In order to meet all types of customer requirements, the manufacturer designs the memory capacity so that the maximum number of useful bits are available. If it is discovered that a customer requires less than the total number of bits for the bit allocation map, the remaining inactive bits would nonetheless be transmitted to the reading device and relayed to the evaluating unit during the operation. Since these superfluous bits cannot be processed or evaluated by the evaluating unit, it is necessary to suppress these bits.
This creates a problem in that the reading devices must be programmed with special software in accordance with customer specifications, which is costly and increases delivery time. This special software to program the reading devices is necessary so that the reading device can correctly process and relay only the active bits of the bit allocation map as it is received. In case that the bit allocation map (bit format) is changed or if data carriers are added, the firmware in the reading device has to be changed.
It is therefore an object of the present invention to overcome the aforementioned drawbacks of the prior art and to provide an access control system which does not require pre-programming of the reading devices prior to installation.
It is a further object of the present invention to provide an access control system where the reading devices are programmed by the data carriers.
These and other related objects are achieved according to the invention by an access control system for controlling access of individuals to an area including at least one programmed data carrier. Each programmed data carrier is assigned to an individual and has a programmable memory. The programmable memory includes a predetermined number of active bits within a bit allocation map (bit format) defining authorization data specific to the individual and control data including an entry representative of the predetermined number. A stationary reading device is installed adjacent to the area for receiving control data and authorization data from the data carrier. The stationary reading device has uninitialized and unprogrammed programmable reader memory. A central evaluating unit including check data and access means is coupled between the stationary reading device and the access means. The control data programs the reader memory so that the reading device recognizes the predetermined number and relays the authorization data unaltered to the central evaluating unit. The central evaluating unit will then direct the access means to allow access to the area if the authorization data matches the check data.
The system according to the invention requires programming of the data carrier according to customer specifications. However, an important advantage of the invention lies in that it is not necessary to program the associated reading devices. Surprisingly, it was found that it is possible to install and to use reading devices without pre-programming.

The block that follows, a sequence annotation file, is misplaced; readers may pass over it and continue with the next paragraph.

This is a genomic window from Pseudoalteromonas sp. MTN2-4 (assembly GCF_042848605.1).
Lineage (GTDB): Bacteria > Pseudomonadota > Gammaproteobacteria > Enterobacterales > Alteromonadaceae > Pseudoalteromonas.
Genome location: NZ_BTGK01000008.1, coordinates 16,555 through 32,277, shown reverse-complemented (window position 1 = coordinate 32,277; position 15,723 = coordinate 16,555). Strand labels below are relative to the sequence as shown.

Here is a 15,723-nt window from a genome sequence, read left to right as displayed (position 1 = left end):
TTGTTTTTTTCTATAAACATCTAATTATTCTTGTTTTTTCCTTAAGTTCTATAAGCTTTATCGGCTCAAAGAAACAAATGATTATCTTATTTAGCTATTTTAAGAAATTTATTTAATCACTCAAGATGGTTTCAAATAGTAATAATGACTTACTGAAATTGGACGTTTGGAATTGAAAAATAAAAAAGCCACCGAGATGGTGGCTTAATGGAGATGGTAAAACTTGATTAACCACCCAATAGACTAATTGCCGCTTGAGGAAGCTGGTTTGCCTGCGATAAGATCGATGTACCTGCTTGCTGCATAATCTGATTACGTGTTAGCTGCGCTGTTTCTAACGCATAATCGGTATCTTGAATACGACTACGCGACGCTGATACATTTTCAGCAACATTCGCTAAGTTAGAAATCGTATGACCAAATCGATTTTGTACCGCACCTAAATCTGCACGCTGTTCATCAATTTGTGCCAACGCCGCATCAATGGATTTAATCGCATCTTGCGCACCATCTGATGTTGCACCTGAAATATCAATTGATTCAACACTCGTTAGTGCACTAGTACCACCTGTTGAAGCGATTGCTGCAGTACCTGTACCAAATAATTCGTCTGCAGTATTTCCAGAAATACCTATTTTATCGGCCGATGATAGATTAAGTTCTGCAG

The reading device according to the invention is programmed by the data carrier which has been previously programmed with all of the required data. The use of unprogrammed or uninitialized reading devices is advantageous in that the reading devices can now be produced in large numbers by the manufacturer and can be stocked by the customer and available for immediate installation and use as required. The customer can conveniently install the reading devices in different systems.
The data carriers are programmed with control data in addition to the authorization data. The control data contains an entry which represents the number of active bits of the authorization data. The uninitialized reading device or its memory is programmed by the control data so that it can recognize the preselected number and pass the active bits on to the central evaluating unit unaltered.
The data transmission from the data carrier to the reading device programs or initializes the reading device and places it in a mode of operation where it can recognize the relevant useful bits and pass them on to the evaluating unit.
In subsequent reading steps, the previous data which is stored by the reading device as erasable data, is overwritten. Therefore, the data transmitted by the data carrier is not permanently or retrievably stored in memory of the reading device. RAM-type memory can be accordingly used for the reading device.
The unprogrammed reading devices can be used in conjunction with a wide variety of data carriers. According to the invention, the data carriers which previously were pre-programmed are additionally pre-programmed with the control data. However, the invention eliminates the need for pre-programming the reading devices.